440 Louisiana St. Suite 200
(The Lyric Centre)
Houston, TX 770021
•State of Texas v. C. T.: Defendant was charged with intoxicated manslaughter and intoxicated assault. Defendant, after several months, fled the jurisdiction and was charged with bond jumping. Upon his return to Harris County, and several pre-trial settings in which the actual causation issues of the accident were questioned, the manslaughter and assault cases were dismissed. Defendant pled to the bond jumping case and was given five years in TDCJ.
•State of Texas v. J.J.: Defendant was charged with felony possession of marijuana, 50-2000 lbs. Defendant ultimately received two years deferred adjudication. State of Texas v. R.N.: Defendant was charged with felony assault, serious bodily injury. This unfortunate incident resulted in the death of the complainant. The case was set for trial and the jury returned a verdict of simple assault, a misdemeanor. The Defendant pled for one year in the county jail.
•State of Texas v. T.T.: Defendant was charged with theft/shoplifting. The case was ultimately dismissed and the record expunged. State of Texas v. G.M.: Defendant was charged with failure to report child abuse, while being employed as a teacher. The case was ultimately dismissed and his record expunged.
•State of Texas v. N. P.: Defendant was charged with felony possession of a controlled substance. A felony conviction would have affected defendant’s immigration status. The case was ultimately dismissed.
•State of Texas v. N.D.: Defendant was charged with solicitation of prostitution. Upon submitting a packet to the district attorney’s office and requesting pre-trial diversion, it was granted. Defendant will be on one year’s probation and then the case will be dismissed and the record can be expunged.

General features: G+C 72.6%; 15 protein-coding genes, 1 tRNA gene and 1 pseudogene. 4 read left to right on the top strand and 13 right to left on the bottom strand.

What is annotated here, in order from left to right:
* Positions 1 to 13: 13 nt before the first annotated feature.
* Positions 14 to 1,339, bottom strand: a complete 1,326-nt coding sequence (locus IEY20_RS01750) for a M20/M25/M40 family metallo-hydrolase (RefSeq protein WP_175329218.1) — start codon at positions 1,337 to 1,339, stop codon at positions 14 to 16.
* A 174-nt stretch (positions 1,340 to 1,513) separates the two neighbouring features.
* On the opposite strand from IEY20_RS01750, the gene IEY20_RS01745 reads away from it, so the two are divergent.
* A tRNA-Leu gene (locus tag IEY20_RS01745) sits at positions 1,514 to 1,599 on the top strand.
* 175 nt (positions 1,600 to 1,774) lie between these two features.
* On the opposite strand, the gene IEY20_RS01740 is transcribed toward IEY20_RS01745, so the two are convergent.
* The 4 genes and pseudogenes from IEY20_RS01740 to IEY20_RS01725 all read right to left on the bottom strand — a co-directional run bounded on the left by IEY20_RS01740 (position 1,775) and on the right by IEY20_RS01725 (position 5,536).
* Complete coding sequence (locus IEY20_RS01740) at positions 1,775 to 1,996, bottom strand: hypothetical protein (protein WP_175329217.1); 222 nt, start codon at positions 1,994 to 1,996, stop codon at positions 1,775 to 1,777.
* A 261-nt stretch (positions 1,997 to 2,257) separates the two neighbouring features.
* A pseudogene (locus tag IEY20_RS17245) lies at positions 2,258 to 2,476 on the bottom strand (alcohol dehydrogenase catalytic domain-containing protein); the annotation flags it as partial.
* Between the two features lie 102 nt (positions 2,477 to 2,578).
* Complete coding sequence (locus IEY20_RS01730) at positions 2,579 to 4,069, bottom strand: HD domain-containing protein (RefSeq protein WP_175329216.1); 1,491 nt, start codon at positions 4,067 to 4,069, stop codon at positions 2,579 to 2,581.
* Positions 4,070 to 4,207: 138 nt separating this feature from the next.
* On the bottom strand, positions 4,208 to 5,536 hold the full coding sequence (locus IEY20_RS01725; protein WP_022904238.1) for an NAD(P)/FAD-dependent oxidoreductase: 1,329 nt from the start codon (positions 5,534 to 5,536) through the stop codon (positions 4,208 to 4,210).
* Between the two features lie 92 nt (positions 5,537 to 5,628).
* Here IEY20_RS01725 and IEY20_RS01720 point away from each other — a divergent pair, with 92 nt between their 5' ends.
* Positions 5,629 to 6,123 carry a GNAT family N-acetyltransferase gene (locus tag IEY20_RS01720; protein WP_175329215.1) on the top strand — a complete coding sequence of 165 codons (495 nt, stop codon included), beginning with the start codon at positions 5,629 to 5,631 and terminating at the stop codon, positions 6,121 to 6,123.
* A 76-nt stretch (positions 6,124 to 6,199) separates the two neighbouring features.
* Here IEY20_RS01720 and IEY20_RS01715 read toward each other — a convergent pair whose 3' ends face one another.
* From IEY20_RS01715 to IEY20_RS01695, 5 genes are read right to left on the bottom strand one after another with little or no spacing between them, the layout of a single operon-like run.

•State of Texas v. S.P.: Defendant was charged with felony stalking. After a psychological evaluation by the county and an independent evaluator, as well as a transfer to a county facility, the defendant was still determined to be incompetent. He has been released to the custody of a family member, out of state, and remains under their case, periodically returning to the jurisdiction for court review.
•State of Texas v. M.B.: Defendant was charged with DUI. After a pre-trial hearing, the case was dismissed and the record will be expunged.
•State of Texas v. R.G.: Defendant, after being stopped by several law enforcement agencies, was charged with money laundering. After a series of hearings, the case was ultimately dismissed. The state seized a sizable amount of money from the Defendant, for which we are seeking the return.
•State of Texas v. B.M.: Defendant was charged with murder. This was a cold case, having happened over 17 years prior to Defendant’s arrest. He was a juvenile at the time and was certified to be tried as an adult. Defendant received 10 years deferred adjudication.
•State of Texas v. S.K.: Defendant had previously been charged with theft and received deferred adjudication. Defendant was a permanent resident and later realized he would be precluded from traveling and seeking his citizenship because the crime was a crime of moral turpitude, regardless of the disposition. A writ of habeas corpus was filed and we were successful in getting the original case dismissed.
•State of Texas v. A.W.: Defendant had been found guilty by a jury in an aggregate theft case. We were asked to do the appeal. We received a reversal from the Fourteenth Court of Appeals on the issue of “right to a public trial.” The Defendant is awaiting a re-trial in this cause.
•State of Texas v. J.E.: Defendant was charged with possession of a dangerous drug. Defendant was granted pre-trial diversion and will be able to have his case expunged at the end of one year, based on a successful completion of the probationary period.
•State of Texas v. T.B.: Defendant worked as a security guard and was charged with murder. After extensive investigation and pre-trial hearings, Defendant received a probationary term of six years.